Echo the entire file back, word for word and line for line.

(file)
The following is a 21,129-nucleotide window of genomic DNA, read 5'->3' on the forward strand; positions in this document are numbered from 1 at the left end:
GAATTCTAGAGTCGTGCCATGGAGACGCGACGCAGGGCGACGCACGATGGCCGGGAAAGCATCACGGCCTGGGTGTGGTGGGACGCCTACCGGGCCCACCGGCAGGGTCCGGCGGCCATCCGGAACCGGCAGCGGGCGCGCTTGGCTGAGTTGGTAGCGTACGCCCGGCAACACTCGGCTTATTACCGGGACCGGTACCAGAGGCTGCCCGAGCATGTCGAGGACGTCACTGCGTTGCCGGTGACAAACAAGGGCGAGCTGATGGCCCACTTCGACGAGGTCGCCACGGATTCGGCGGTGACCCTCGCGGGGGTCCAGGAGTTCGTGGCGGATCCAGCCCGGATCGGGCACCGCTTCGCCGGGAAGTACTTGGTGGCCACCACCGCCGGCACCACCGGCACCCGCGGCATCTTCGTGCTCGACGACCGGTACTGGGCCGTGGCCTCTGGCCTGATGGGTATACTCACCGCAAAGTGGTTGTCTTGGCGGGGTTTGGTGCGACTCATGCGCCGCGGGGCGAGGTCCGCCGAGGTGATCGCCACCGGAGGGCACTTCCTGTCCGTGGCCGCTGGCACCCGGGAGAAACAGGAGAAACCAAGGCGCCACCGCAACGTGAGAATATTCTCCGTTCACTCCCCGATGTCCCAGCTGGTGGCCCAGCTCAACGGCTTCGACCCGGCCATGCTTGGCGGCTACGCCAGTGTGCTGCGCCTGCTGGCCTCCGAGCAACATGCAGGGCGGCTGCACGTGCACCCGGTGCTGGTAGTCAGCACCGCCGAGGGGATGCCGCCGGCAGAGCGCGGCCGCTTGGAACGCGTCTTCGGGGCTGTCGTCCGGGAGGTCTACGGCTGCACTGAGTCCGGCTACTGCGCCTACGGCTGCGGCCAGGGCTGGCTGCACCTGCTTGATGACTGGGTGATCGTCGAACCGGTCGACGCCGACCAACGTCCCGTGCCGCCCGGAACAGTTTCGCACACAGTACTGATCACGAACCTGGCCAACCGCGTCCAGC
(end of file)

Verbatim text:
The following is a 21,129-nucleotide window of genomic DNA, read 5'->3' on the forward strand; positions in this document are numbered from 1 at the left end:
GAATTCTAGAGTCGTGCCATGGAGACGCGACGCAGGGCGACGCACGATGGCCGGGAAAGCATCACGGCCTGGGTGTGGTGGGACGCCTACCGGGCCCACCGGCAGGGTCCGGCGGCCATCCGGAACCGGCAGCGGGCGCGCTTGGCTGAGTTGGTAGCGTACGCCCGGCAACACTCGGCTTATTACCGGGACCGGTACCAGAGGCTGCCCGAGCATGTCGAGGACGTCACTGCGTTGCCGGTGACAAACAAGGGCGAGCTGATGGCCCACTTCGACGAGGTCGCCACGGATTCGGCGGTGACCCTCGCGGGGGTCCAGGAGTTCGTGGCGGATCCAGCCCGGATCGGGCACCGCTTCGCCGGGAAGTACTTGGTGGCCACCACCGCCGGCACCACCGGCACCCGCGGCATCTTCGTGCTCGACGACCGGTACTGGGCCGTGGCCTCTGGCCTGATGGGTATACTCACCGCAAAGTGGTTGTCTTGGCGGGGTTTGGTGCGACTCATGCGCCGCGGGGCGAGGTCCGCCGAGGTGATCGCCACCGGAGGGCACTTCCTGTCCGTGGCCGCTGGCACCCGGGAGAAACAGGAGAAACCAAGGCGCCACCGCAACGTGAGAATATTCTCCGTTCACTCCCCGATGTCCCAGCTGGTGGCCCAGCTCAACGGCTTCGACCCGGCCATGCTTGGCGGCTACGCCAGTGTGCTGCGCCTGCTGGCCTCCGAGCAACATGCAGGGCGGCTGCACGTGCACCCGGTGCTGGTAGTCAGCACCGCCGAGGGGATGCCGCCGGCAGAGCGCGGCCGCTTGGAACGCGTCTTCGGGGCTGTCGTCCGGGAGGTCTACGGCTGCACTGAGTCCGGCTACTGCGCCTACGGCTGCGGCCAGGGCTGGCTGCACCTGCTTGATGACTGGGTGATCGTCGAACCGGTCGACGCCGACCAACGTCCCGTGCCGCCCGGAACAGTTTCGCACACAGTACTGATCACGAACCTGGCCAACCGCGTCCAGC